The white-haired man was easily recognized by all as he took his regular walk to the post office in his dark suit and tie, for he seldom wore an overcoat or hat even in the Wisconsin winters. Who was this hardy gentleman? His parents had named him John Peter Carl Meyer, but he often went by J. P. Meyer or, more familiarly, Nixie. (nix is Latin for snow.) He signed most of his published articles with a simple M.
His father, Johannes, was a German-born pastor trained under Theodore Harms at the Hermannsburg Mission Seminary. He had planned to go to Africa but was persuaded to go to Wisconsin instead, where he served a congregation in Caledonia. He died there when John was only eleven.
John graduated from Northwestern College in 1893, and from the seminary in Wauwatosa, where he studied under Adolf Hoenecke, in 1896. He “bounced around” for his first twenty-four years in the ministry: pastor in Beaver Dam, Wisconsin; dean at Northwestern College; professor at Dr. Martin Luther College in New Ulm, Minnesota; pastor at Oconomowoc, Wisconsin; then back to New Ulm as professor and college president.
In 1920, a vacancy occurred at the seminary in Wauwatosa. Hermann Meyer, John’s younger brother, had died, and John was called to replace him. He would stay there for the forty-four years remaining of his life, and would continue active until weeks before his death. During that time, he taught classes in Christian doctrine, introduction to the New Testament, the interpretation of various books of the Bible, church history, and the Lutheran confessions. He also preached once a month at a nearby congregation.
These were not easy years. He was very active in what has aptly been called “The Thirty Year Controversy” between the Missouri and Wisconsin synods. Missouri had been pursuing the praiseworthy goal of Lutheran unity among the many synods in America, but lost its way when it agreed to joint resolutions with the American Lutheran Church that did not truly settle their differences on a broad spectrum of issues, including such important matters as election and conversion. Missouri also began engaging in unionistic practices in such areas as the military chaplaincy and Boy Scouts. Nixie was in the thick of all these discussions.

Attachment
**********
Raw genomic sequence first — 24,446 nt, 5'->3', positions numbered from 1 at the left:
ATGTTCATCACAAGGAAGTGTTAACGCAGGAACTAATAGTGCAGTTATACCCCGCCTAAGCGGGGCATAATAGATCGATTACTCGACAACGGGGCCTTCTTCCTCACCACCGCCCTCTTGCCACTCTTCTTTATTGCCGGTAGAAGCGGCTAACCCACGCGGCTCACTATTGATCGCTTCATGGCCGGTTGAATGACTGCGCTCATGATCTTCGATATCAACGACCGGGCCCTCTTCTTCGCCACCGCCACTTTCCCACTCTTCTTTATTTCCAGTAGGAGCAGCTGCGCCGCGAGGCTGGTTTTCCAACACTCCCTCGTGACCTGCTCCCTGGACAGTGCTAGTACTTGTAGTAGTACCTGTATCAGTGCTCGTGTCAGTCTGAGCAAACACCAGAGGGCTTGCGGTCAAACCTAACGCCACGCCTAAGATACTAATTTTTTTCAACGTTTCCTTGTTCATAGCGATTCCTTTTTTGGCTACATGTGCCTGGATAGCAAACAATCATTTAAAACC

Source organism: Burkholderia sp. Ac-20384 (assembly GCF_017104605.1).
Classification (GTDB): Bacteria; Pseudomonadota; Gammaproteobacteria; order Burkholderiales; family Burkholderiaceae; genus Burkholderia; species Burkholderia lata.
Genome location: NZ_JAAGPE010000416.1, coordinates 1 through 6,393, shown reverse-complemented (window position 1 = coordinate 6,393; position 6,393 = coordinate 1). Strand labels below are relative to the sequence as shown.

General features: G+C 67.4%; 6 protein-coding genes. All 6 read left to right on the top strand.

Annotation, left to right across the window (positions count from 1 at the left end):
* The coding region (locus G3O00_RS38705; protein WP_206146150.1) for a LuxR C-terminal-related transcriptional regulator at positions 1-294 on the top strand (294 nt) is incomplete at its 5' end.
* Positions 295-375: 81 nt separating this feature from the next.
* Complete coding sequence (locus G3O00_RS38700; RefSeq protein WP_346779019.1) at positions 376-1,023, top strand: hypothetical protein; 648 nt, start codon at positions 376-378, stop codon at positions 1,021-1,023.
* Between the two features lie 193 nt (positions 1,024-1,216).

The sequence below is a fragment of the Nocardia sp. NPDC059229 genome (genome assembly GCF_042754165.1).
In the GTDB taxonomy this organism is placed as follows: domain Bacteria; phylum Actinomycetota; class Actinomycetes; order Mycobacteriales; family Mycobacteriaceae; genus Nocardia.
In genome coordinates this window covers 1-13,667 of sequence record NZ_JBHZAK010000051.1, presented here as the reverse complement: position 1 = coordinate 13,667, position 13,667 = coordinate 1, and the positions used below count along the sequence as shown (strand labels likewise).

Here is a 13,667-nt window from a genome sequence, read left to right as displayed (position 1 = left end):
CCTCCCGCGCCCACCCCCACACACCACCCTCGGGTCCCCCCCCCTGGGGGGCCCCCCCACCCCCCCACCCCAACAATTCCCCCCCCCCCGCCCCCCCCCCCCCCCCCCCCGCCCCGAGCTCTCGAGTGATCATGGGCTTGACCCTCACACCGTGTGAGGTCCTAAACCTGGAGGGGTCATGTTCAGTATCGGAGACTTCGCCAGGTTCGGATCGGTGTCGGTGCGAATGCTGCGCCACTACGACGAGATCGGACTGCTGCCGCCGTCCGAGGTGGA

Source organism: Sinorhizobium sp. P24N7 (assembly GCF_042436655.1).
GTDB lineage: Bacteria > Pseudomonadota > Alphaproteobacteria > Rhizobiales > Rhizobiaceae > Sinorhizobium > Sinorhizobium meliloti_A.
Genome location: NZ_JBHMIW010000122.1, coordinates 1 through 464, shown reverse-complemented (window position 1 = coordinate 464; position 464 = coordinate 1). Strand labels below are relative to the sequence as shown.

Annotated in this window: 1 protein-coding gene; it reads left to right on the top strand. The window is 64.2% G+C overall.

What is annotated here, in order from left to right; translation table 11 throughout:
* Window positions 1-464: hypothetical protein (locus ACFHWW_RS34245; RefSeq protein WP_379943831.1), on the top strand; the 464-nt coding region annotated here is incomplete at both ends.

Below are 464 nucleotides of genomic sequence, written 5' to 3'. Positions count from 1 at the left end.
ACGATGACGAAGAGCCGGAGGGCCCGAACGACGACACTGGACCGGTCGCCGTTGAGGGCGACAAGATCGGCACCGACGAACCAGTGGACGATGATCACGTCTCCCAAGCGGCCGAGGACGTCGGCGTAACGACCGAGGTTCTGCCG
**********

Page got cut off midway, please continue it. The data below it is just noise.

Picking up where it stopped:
Professor Meyer was known as a patient and humble scholar, but these frequent meetings could become taxing. At one meeting between the seminary faculties, Nixie had had enough of the condescending attitude of some St. Louis professors. For his presentation, he began making frequent use of Latin and even responded to questions in that language, driving home the point that his scholarship was second to none.
This scholarship, and his tremendous energy, can be seen in the more than 250 articles he published in the Quartalschrift, the synod’s scholarly magazine. That number rises to nearly 800 when book reviews and comments on news are included. Then there were numerous conference papers and several series of articles written for the Northwestern Lutheran, the magazine for the laity.
Meyer’s humility is often commented on and was shown in several ways. He declined an honorary doctorate degree. He would not put his name to his articles, but only that simple M. Once he was asked to comment on his prominent former colleagues and he said with humor, “Now all that’s left is Nichts” (German for “nothing” and a homonym of nix). When repeatedly asked (even through Convention resolution) to put his class notes on Christian doctrine into book form, he resisted. He did complete the scholarly introduction, but got no farther. He insisted that people go to Scripture for their answers and not just say, “Nixie dixit” (Nixie says).
Pastors’ libraries could benefit from his commentary on Second Corinthians, Ministers of Christ. Church libraries will benefit from having his Studies in the Augsburg Confession. It was written for the lay person and provides a thorough study of that fundamental Lutheran confession.
Norman Greve is pastor of St. Peter’s Evangelical Lutheran Church in Iron River, Michigan.